The largest threat to the institution is that it might become irrelevant. Why get married? You can provide for your kids, commit to your honey, and still know that you can walk away and do it again with another person. From this perspective it is striking that while the entertainment heroes of mid-century were notorious for their marriages and divorces, it is commonplace for the entertainment heros of today to have several children by several partners and never a wedding license in sight. They do not cause behavior, but I am struck by the change from being titillated by star divorces to being blase about stars making bastards. On a more prosaic level, conversations with young men about marriage often boil down to the fact that they want to have the benefits of polygamy combined with the lack of responsibility that comes with being single. This is a potential social time-bomb.

The Louisiana statute defines marriage as one man and one woman, and then provides "that the legal incidents of marriage shall be conferred only upon such union." If read strictly, this would mean that long term heterosexual partners, boyfriend and girlfriend raising a family and owning property together, would have the same lack of visitation, custody, and financial rights that same-sex couples now have. This would re-introduce a legal stigma to living together without wedlock and might, although it is doubtful, encourage some of these couples to head down to the county clerk and pick up the paperwork.

Marriage these days consists of three discrete moments. There is a bit of legal paperwork from the state or county - cheap and accessible for heterosexual couples, restricted for same-sex couples. There is a religious ceremony, optional for all, with some religious groups encouraging same-sex marriage, others banning it, and all applauding heterosexual marriage. Finally there is the kick-ass party. Some people don't do the first because they can't afford the third. (Disclaimer, we spent too much on our party because, well, J wanted a big party and I was in a manners phase.)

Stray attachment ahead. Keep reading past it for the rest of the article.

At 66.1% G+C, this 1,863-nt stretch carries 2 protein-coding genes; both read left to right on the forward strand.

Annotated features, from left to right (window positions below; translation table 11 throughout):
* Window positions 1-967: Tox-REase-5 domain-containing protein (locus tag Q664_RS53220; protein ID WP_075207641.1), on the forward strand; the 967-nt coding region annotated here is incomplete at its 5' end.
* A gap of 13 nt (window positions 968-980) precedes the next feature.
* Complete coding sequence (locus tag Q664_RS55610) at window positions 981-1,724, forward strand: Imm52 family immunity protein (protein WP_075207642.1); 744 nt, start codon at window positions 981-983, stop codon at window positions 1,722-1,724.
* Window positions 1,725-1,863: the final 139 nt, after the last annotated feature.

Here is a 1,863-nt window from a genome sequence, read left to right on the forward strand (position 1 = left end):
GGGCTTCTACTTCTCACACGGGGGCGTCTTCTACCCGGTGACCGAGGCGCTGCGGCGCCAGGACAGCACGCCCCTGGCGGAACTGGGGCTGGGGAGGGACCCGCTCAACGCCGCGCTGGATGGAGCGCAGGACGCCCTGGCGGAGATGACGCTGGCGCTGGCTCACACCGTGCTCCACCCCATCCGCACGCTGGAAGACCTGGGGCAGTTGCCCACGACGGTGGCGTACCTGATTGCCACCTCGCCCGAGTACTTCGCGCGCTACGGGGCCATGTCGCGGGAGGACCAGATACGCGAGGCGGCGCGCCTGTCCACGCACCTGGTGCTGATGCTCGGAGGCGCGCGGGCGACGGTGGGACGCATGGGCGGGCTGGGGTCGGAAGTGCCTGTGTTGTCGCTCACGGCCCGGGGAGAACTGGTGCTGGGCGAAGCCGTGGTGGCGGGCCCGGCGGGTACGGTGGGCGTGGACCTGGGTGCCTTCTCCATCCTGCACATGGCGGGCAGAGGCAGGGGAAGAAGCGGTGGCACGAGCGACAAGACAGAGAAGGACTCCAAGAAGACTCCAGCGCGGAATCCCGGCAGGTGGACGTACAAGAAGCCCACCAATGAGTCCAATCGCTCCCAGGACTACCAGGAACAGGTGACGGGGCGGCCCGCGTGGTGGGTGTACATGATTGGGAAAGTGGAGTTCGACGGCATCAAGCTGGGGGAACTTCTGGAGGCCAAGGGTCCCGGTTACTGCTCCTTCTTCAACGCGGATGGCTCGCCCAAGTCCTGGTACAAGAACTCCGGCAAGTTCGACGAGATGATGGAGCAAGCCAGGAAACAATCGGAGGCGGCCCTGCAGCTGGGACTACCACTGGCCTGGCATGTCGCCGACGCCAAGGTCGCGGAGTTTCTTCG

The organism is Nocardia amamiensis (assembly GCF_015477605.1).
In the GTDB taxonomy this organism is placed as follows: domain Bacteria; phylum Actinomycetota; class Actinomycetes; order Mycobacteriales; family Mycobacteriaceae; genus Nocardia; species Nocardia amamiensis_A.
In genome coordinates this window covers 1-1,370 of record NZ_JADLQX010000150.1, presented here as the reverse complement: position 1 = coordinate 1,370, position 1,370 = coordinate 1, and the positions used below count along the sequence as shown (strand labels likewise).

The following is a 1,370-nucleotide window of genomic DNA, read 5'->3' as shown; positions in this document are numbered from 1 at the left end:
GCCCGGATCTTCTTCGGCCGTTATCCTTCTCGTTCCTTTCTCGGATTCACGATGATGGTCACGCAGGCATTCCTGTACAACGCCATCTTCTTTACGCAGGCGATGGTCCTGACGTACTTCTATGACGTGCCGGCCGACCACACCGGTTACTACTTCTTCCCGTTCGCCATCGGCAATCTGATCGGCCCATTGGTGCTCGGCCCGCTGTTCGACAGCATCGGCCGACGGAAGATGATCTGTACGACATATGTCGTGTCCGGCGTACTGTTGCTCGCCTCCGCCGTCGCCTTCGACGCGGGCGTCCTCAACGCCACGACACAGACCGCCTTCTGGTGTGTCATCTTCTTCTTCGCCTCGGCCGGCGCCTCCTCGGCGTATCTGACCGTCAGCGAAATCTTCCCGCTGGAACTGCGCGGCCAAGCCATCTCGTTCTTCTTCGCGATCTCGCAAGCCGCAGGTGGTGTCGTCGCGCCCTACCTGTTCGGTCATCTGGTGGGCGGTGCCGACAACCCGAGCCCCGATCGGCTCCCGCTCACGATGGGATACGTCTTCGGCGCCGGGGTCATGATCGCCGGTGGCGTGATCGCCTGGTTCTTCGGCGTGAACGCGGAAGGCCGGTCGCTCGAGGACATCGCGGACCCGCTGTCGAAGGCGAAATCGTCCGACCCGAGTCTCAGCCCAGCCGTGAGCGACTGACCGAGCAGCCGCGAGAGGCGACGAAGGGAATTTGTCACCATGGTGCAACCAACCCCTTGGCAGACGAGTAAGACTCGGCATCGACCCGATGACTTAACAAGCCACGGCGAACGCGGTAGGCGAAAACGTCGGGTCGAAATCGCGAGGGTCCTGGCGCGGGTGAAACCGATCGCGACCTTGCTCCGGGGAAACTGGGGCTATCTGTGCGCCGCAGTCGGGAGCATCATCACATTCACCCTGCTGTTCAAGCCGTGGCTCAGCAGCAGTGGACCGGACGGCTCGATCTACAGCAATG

If we are serious about defending marriage we should do more to make getting hitched easy, the first part. This would involve re-thinking the "women and children first" logic of AFDC and reworking our social safety net to look more like the European dole, thus removing one economic disincentive for marriage. We could revise the tax code to increase the transfer payments from single people to married people. We might want to revise our public institutions so as to systematically shame those who have children out of wedlock, with the challenge being to blame the parents and not the child. I don't know how politically viable these proposals are, but they would "defend" the institution of marriage. Several of them would also offend the people who are most vocal about defending marriage from same-sex unions. So be it - we clearly distinguish between principle and rhetoric only when someone chooses an action because it conforms with their principles even tough it is against their other interests